This story reports on a possible relationship between consumption of flavonoids, a compound found in cocoa and many other foods, and improved brain and cardiovascular health. Several lines of evidence are cited, but readers are given little information to determine whether this research is relevant to them. In addition, it is unclear if the cocoa products available to most Americans would improve their brain function at usual consumption patterns. The experts cited describe their own work accurately but do not help put this problem into perspective for the reader. The article attempts only a glancing critique of the evidence. Many of the purported benefits of flavanol-rich cocoa appear to have been investigated in studies at the low end of the quality spectrum. Though the details are fuzzy, the report of the Cuna tribe seems to provide data from an observational study, a type of research that can hint at risk factors for disease or the benefits of certain lifestyle–but is incapable of determining cause and effect and usually crude in its ability to sort out important confounding variables that might also account for long lives or healthy brains. Observational trials have led doctors to support longstanding medical practices that later proved to be useless or even harmful when they were examined in more rigorous studies (e.g. routinely prescribing estrogen therapy to prevent heart disease in postmenopausal women). A second study of Dutch men appears to have similar limitations. Two additional studies mentioned in the news story did not directly test people with dementia or cardiovascular problems. One was conducted in apparently healthy mice. The study about blood flow in healthy women not only needs to be reproduced in people suffering from dementia (as the story notes), but to be relevant must also show that the increased blood flow can actually prevent, slow, or turn back dementia itself. The story doesn’t mention other potential therapies for dementia or cardiovascular disease.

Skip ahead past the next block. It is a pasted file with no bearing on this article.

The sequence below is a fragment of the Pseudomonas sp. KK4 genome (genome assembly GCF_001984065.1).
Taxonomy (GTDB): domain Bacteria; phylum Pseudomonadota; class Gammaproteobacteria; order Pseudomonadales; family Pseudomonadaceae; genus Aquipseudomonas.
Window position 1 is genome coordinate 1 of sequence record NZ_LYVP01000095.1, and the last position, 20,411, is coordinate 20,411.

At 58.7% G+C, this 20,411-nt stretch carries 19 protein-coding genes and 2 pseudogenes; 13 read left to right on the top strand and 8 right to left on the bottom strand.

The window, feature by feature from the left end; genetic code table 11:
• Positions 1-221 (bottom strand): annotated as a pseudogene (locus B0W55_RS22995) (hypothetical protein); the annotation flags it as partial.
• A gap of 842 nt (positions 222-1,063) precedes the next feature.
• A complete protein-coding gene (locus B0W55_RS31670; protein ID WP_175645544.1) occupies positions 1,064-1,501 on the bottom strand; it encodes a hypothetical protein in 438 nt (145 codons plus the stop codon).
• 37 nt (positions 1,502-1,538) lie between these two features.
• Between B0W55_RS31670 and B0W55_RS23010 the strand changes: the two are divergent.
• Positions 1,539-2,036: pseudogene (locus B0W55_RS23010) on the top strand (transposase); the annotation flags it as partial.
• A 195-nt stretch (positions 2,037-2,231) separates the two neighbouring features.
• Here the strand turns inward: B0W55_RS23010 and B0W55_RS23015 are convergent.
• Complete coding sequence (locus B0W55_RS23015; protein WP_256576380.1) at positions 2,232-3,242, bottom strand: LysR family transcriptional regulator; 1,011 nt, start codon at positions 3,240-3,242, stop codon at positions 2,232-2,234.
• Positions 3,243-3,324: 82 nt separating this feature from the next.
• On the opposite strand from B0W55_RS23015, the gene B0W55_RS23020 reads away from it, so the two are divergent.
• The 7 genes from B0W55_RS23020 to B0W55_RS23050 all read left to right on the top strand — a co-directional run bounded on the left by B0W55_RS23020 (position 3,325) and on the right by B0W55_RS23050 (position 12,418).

The article does not mention costs of flavanol-rich cocoa or chocolate, nor does it compare their costs to other lifestyle or medical strategies for improving brain function and cardiovascular health. However, most people must recognize the generally-low cost of these products.
The article is short on details about quantifying the potential benefits of flavanol-rich chocolate. Precisely how great are the observed changes in the various studies? How long-lasting is the effect?
The article does not report on any specific side effects observed during these or other studies. However, it quotes a researcher speculating about a likely potential harm of eating chocolate—fattening up people with extra calories. The story also does not attempt to compare this potential harm to the known harms of other medical and surgical interventions for dementia or cardiovascular disease.
The article summarizes the apparently unpublished studies and musings of researchers attending a major medical conference. It notes some reservations (implied or explicit) about two of the studies (i.e. that the ability of flavanols to increase blood flow in healthy subjects must still be tested in individuals suffering with dementia; and that improved blood pressure and lower death rates of Dutch men could have been due to characteristics other than nibbling chocolate). Other important limitations of the research go unmentioned. (See "Summary" below.)
There are no obvious elements of disease-mongering.
The article cites numerous researchers and their affiliations, including a note that some of their research is supported by the candy-maker Mars, Inc.
There is no discussion of other treatment options for either dementia or cardiovascular disease.
The news story explains that cocoa or chocolate rich in flavanol (the ingredient purported to improve brain function and cardiovascular health) is not widely available in American stores.
The article rightly notes that “cocoa long has been studied for potential medical benefits.”
We can’t be sure whether the article relied solely or largely on a press release.